Venmo is a popular peer-to-peer mobile payment app from PayPal that makes it easy to send and receive money. Apart from being a popular peer payment app, Venmo also offers a direct deposit account feature. You may have the question – is your Venmo account a checking account or savings account that we will answer in this post?
The Venmo account is offered through Venmo’s banking partner: The Bancorp Bank. It comes with an account number and routing number that you can check on the Venmo app.
With that context, let’s now get to the meat of the article.
Is Venmo a Checking or Savings account
In a nutshell: The Venmo account is considered a checking account with limited functionality. You can only use your Venmo direct deposit account for receipts and not to make any outgoing purchases or payments.
So the Venmo account is not a full-featured checking account and can be used only for incoming payments. But unlike a traditional checking account, the Venmo checking account cannot be used for withdrawals and your normal expenses.
It is certainly not a saving account. In fact, you don’t even earn any interest on your Venmo balances.
It can get very confusing. TL;DR- You cannot treat payment apps or digital wallets at par with full-fledged bank accounts.
You do get some benefits like your direct deposit funds being FDIC insured courtesy of Venmo’s banking partners.
And of course, the “up to” 2 days early pay with a direct deposit is becoming a standard norm with prepaid apps, online banks, and even some traditional banks now.
But at the end of the day, you are not a customer of the bank but Venmo’s customer. You don’t get any online banking credentials and you cannot use Venmo as a bank to link in either Plaid or Zelle. In fact, if you look at the Venmo terms, there are actually two banks playing different roles in Venmo’s Direct Deposit feature.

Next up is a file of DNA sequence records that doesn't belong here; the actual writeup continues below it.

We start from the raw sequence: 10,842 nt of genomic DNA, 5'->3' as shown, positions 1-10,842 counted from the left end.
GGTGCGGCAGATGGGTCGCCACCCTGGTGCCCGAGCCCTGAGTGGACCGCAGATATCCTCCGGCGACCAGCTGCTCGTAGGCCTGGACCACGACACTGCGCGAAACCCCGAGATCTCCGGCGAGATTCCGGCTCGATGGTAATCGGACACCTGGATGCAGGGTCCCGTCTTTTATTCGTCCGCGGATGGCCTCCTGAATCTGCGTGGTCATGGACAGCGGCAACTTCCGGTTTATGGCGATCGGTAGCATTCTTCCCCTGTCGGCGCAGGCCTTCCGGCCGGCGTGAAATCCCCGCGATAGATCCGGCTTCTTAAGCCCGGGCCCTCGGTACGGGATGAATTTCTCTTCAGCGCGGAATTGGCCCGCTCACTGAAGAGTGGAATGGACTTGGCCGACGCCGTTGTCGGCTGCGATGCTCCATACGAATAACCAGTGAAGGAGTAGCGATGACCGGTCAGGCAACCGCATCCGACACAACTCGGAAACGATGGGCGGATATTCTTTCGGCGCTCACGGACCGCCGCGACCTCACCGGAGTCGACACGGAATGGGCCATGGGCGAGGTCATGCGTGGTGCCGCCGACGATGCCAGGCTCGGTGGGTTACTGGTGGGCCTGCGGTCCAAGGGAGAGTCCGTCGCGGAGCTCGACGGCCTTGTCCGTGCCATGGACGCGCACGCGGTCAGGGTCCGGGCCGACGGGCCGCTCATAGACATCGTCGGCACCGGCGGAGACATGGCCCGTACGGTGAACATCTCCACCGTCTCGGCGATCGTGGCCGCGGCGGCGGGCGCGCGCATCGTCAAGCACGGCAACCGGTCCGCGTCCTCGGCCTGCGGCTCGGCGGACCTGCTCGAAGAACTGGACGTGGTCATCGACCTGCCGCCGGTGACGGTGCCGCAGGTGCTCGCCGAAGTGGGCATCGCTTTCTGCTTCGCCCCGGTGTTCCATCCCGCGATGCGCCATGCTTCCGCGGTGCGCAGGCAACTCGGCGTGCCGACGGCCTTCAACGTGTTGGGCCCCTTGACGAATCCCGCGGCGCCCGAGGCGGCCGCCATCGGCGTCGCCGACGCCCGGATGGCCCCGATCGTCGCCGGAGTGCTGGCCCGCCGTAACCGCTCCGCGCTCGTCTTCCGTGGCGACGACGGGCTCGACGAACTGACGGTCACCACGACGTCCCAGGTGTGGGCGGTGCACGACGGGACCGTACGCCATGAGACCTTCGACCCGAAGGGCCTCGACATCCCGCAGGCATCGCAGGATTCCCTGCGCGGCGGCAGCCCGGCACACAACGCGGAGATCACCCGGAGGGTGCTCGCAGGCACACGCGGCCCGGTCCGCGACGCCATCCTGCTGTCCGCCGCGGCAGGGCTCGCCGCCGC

Funds added to your account via Direct Deposit, including funds added using a Bancorp account and routing number, are transferred to and held by Wells Fargo Bank, N.A. where they are eligible for FDIC pass-through insurance
So while the Venmo account number and routing number are of The Bancorp Bank, the funds are held by Wells Fargo bank.
It is a unique arrangement and with the increasing trend of fintech collaborations, we are seeing all kinds of permutations and combinations.
You can access your Direct Deposit information only on the Venmo app. Further, you don’t get any paperwork or documentation on your Direct Deposit information. There is no checkbook either.
Let’s answer a few ancillary questions on this topic.
Is Venmo a bank account?
Venmo is a digital wallet from PayPal, not a bank account. It does offer a few banking services like a prepaid card and direct deposit account through banking partners- The Bancorp Bank (and Wells Fargo where your direct deposit funds are held and eligible for pass-through FDIC insurance).
Most banks can be linked with services like Plaid or Zelle, which is not possible with Venmo.
The Venmo card is also considered a prepaid card and is not at par with a bank account-issued debit card.
How does Venmo work with banks?
When you have a Venmo account, you can link an external bank account to Venmo using either the bank debit card or the account details. Note: Venmo only accepts a checking account and will not allow you to link a savings bank account.
You can then add money to Venmo from your bank account (only if you have the Venmo card). Further, the funds sitting in your Venmo balance can be cashed out to your external bank account. You can use either transfer instantly (with a 1.75% fee) or do a standard ACH transfer to your bank account (free but can take up to 3 business days).
So it’s actually more of a wallet (akin to Apple Pay) where you hold a small balance for your daily payments, or sending money to friends, and family, or split your payments.
However, this trend is changing with the increasing adoption and more and more use cases being added to Venmo. In one way, the wallets are competing with banks but also work in collaboration with them to offer most of their features.
So to conclude Venmo is considered a checking account. However, in the real sense, it does not equate to a bank checking account and only supports limited features like incoming payments.